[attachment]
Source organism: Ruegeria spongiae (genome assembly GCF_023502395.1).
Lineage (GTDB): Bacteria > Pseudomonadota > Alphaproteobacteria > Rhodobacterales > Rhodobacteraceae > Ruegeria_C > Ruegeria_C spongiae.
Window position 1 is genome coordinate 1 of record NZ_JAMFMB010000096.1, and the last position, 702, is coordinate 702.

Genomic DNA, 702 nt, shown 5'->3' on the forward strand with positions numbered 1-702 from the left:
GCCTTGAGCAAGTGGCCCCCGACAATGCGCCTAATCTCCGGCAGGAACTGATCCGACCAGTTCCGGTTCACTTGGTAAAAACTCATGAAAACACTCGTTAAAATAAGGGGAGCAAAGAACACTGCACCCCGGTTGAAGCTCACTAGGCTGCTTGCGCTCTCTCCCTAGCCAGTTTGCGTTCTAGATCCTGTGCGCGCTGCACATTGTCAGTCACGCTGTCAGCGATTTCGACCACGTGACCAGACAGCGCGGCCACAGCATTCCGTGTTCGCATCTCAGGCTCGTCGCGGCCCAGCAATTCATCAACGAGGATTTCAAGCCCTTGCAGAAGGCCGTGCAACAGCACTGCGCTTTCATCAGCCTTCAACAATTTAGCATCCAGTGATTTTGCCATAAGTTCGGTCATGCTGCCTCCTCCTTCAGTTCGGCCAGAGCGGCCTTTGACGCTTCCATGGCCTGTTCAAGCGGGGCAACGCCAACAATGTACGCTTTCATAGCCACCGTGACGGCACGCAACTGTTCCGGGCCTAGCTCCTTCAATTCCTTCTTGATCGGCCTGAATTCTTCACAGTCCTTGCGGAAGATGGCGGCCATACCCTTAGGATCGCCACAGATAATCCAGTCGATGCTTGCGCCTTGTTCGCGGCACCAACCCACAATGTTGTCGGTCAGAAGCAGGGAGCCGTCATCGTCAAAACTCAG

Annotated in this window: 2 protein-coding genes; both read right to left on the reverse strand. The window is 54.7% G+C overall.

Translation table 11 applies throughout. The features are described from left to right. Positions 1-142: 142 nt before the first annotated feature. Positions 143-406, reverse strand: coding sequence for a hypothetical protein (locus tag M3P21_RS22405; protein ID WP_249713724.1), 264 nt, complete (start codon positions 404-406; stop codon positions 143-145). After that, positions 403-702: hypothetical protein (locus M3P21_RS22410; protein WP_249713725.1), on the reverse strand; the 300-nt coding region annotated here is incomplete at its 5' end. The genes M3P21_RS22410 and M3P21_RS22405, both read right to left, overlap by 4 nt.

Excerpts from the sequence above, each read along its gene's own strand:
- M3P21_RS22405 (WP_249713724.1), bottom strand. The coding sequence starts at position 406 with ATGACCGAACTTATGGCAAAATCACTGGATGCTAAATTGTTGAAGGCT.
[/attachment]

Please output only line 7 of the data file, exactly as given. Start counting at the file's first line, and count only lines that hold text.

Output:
Translation table 11 applies throughout. The features are described from left to right. Positions 1-142: 142 nt before the first annotated feature. Positions 143-406, reverse strand: coding sequence for a hypothetical protein (locus tag M3P21_RS22405; protein ID WP_249713724.1), 264 nt, complete (start codon positions 404-406; stop codon positions 143-145). After that, positions 403-702: hypothetical protein (locus M3P21_RS22410; protein WP_249713725.1), on the reverse strand; the 300-nt coding region annotated here is incomplete at its 5' end. The genes M3P21_RS22410 and M3P21_RS22405, both read right to left, overlap by 4 nt.